Lack of immunization ups fatal diseases like diphtheria
Low percentage of routine immunization in Uttar Pradesh is resulting in the resurgence of diseases like diphtheria and whooping cough in children. While in some districts of UP, immunization is less then 20 percent, in others it is between 20-40 percent. Professor (Dr) Yogesh Govil from Department of Paediatrics, Chhatrapati Shahuji Maharaj Medical University (CSMMU, upgraded King George's Medical College - KGMC) said that in Tamil Nadu the immunization is 92 percent while in Karnataka it is 84 per cent.
Professor Govil gave this information in his presentation titled ‘Routine immunization-bitter facts’. Prof Govil was interacting with the journalists at ‘Media for Children’ programme, a bi- monthly media- sensitization event held at the UP Press Club on Friday, 25 December 2009. The programme was organized by Media Nest, a forum working for the welfare of journalists and their families and is supported by UNICEF.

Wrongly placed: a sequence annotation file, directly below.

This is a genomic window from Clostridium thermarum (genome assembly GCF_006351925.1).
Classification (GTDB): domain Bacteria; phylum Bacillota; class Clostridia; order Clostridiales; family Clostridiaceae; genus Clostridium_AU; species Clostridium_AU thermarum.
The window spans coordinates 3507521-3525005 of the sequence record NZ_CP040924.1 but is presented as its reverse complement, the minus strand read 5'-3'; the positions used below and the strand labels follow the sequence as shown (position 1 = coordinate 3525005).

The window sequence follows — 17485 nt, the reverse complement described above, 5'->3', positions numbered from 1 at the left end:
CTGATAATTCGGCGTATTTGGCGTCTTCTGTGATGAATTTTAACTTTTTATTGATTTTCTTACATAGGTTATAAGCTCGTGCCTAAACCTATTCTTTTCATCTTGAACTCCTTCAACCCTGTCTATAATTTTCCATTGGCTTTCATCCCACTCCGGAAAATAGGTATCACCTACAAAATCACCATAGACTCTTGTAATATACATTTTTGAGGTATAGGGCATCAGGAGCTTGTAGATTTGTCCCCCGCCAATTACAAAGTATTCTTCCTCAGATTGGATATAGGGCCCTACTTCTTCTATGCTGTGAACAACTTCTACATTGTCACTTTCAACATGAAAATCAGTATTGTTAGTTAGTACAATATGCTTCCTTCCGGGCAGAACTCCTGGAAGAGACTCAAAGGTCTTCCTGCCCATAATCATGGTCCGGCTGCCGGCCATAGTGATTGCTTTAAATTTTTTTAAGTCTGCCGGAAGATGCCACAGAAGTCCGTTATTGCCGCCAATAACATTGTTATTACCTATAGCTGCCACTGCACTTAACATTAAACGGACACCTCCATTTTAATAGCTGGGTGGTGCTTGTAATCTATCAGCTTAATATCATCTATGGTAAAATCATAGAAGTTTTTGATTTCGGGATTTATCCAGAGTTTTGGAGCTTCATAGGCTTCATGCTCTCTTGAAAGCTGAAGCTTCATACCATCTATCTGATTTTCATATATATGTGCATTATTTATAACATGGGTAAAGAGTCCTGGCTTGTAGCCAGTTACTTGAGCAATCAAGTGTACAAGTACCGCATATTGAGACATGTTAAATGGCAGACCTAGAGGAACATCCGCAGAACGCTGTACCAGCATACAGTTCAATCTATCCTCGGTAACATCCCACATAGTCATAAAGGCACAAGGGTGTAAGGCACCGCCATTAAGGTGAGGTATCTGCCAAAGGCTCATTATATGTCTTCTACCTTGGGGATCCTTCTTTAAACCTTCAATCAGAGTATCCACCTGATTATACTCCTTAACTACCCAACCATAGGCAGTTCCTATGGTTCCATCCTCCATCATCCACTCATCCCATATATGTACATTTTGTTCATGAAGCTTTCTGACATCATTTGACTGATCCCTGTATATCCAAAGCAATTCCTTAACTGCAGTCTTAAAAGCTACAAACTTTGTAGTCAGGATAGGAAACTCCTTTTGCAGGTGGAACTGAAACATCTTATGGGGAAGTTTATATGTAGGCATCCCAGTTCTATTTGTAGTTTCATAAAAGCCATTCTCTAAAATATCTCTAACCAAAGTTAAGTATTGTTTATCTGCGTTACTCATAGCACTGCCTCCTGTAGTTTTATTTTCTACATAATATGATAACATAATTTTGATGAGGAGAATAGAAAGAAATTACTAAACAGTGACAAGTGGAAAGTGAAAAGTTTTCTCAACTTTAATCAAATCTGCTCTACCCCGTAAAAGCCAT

Vaccinations for diphtheria, whooping cough, polio, tetanus and measles are necessary and a right of every child. Prof Govil said that when we do not give these life-saving vaccinations to our children we subject them to life threatening diseases. The doctor bemoaned the fact that the lack of immunization is resulting in the resurgence of these diseases and the results are fatal in many cases.
“All these vaccinations just cost less then Rs 5, but they provide the child with an armour of health,” said Dr Govil adding that only after a child gets all these vaccinations that we can say that he is 100 per cent immunized.
“We got 107 cases of diphtheria in our hospital but could only save 41. Sixty six children were lost because somebody somewhere did not think it important that the child was given the vital and necessary vaccination for diphtheria,” said Dr Govil.
Urging the media to come forward and help in focusing the attention of the masses on this issue Dr Govil said that it is important that those who draft and execute the state health policies are subjected to greater accountability.
On a suggestion by a scribe whether the government focus and priority being pulse polio has affected the routine immunization he answered in the affirmative. However he agreed to a suggestion coming from another journalist in the audience that routine immunization be linked the pulse polio programme.
(The author is a senior journalist and Secretary-General of Media Nest)
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